I suspect I have only begun to know the shifts in energy and changes of heart and mind that my mountain hike brought me. It feels as though my inner vision is clearer as is my perception of this present moment. Gratitude will continue to flow as each gift is revealed over time.

For now, thank you Great Spirit, Mother-Father Divine, Spirit of All That Is for meeting me so profoundly on the mountain top. Namaste.

What am I creating today?

For me, conscious creating is about being mindful in the moment rather than controlling how my life will unfold. Because I do not live in isolation, I can see and understand that my interactions with others brings an overlap in our life experiences, even in our karma. My karma is just that: mine. Yet there is family or bloodline karma that I am walking out as well. There is karma resulting from my participation in relationships of all kinds. So, yes there are experiences that come into my life – both blissful and highly uncomfortable – that I have not consciously created. I have agreed to them on some level, however, by entering into partnerships, either personal or professional.

Life has taught me to be very aware of who and what I am bringing into the inner circle of my experience. At times this learning journey has been profoundly painful as well as profoundly beneficial.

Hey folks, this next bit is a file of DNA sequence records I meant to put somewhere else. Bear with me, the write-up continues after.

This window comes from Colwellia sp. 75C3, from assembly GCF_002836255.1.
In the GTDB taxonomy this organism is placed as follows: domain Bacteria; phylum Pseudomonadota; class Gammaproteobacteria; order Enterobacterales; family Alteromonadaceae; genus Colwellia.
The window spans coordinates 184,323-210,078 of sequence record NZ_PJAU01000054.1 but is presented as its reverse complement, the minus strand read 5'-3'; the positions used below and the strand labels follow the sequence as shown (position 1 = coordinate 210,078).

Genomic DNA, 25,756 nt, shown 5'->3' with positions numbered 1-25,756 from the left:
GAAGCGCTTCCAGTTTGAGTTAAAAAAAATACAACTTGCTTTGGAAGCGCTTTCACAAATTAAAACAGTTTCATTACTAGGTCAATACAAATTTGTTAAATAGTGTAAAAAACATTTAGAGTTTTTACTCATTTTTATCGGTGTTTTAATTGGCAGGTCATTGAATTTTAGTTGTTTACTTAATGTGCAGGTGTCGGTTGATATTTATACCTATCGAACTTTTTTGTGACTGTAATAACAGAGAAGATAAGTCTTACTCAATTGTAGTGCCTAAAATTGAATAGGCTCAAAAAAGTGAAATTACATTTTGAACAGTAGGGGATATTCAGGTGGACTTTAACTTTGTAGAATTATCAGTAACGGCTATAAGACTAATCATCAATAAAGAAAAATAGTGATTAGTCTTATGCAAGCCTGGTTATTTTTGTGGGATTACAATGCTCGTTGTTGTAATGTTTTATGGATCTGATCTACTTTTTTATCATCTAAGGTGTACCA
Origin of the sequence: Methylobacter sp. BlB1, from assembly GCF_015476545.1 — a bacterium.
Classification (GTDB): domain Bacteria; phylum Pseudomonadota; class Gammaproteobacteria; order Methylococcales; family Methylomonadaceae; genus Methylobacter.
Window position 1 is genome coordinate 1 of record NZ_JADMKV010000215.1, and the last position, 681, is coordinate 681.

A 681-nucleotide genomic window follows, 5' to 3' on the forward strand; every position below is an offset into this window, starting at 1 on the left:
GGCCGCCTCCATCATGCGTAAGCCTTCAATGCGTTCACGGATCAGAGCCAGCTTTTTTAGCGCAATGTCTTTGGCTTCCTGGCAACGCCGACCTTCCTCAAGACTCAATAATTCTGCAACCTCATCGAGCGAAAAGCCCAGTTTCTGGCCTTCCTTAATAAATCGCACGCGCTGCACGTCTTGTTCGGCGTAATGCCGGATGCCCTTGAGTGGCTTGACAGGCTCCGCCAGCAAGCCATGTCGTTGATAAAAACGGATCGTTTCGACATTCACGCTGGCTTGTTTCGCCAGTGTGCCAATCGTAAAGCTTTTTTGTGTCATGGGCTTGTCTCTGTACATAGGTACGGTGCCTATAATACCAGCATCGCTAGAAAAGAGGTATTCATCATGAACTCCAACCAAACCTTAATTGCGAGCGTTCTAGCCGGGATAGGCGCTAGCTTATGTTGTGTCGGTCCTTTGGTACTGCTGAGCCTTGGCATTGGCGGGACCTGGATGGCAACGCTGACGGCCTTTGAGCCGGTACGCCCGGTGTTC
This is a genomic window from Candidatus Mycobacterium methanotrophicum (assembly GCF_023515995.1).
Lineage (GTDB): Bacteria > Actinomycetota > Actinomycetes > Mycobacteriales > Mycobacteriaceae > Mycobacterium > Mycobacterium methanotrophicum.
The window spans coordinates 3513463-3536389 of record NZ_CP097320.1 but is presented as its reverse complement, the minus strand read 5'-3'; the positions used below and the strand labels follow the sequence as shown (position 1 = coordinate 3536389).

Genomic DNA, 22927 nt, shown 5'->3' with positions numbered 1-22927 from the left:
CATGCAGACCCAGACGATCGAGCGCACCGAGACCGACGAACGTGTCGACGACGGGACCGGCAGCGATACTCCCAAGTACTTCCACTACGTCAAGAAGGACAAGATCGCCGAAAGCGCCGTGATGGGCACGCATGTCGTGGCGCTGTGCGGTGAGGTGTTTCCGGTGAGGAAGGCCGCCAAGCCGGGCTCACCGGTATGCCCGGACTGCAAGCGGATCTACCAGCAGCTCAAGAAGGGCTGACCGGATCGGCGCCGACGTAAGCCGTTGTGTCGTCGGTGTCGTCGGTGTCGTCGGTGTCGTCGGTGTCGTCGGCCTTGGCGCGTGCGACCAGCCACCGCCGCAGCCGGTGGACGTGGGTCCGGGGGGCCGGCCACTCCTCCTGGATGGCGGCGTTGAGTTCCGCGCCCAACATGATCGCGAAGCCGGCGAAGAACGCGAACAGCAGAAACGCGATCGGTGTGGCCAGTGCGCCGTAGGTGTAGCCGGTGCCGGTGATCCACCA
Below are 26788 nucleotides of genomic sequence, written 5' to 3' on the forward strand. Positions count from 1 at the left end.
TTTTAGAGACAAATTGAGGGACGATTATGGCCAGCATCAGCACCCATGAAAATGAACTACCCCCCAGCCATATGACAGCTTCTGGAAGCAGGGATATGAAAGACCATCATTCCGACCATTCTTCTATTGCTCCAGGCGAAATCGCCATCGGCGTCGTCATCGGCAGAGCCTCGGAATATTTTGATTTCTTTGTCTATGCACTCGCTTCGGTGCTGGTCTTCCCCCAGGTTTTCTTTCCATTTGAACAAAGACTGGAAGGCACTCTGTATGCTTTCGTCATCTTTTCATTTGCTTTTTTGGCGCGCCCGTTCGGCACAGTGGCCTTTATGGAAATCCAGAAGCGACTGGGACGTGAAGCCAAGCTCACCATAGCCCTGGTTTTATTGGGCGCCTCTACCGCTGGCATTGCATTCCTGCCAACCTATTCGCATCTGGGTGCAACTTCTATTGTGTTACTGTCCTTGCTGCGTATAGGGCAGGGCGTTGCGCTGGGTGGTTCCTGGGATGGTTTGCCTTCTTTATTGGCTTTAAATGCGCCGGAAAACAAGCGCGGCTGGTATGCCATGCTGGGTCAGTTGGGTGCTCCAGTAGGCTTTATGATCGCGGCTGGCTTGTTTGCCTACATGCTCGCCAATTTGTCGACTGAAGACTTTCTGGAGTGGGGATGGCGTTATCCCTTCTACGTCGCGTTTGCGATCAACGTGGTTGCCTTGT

This mantra filled my thoughts, my being for an entire day recently:  Om Brahma Namah

Deepak Chopra translates this as: My being participates in the creation of each moment.

I appreciate his use of the verb “participates” because it reminds me that, even when I catch the edge of someone else’s karma, it is because I have somehow participated in the creation of that moment. At the very least, my participation included having that person in my life long enough to catch that edge.

So, the question becomes “What am I creating by my participation in ______ ?”  If I am unhappy with what I am experiencing, am I willing to change my participation with that person or situation? Notice I did not ask “Can I change what that person is doing or can I control that situation?” The only way to shift what I am experiencing is to evaluate my participation in that experience.

Another mantra comes to mind:  Aieem Namah

Chopra translates this one as: My True Self is playful and wise.

I love this and I am not always this, so today this will be my mantra. From now on, when I realize I am displaying the thoughts or behaviors of Miss Fussy Pants, I will ask myself this:  Am I being playful and wise?  If I am not, this mantra will be my reminder to shift thoughts, desires, behaviors so that I may return to my True Self, yes? Yes!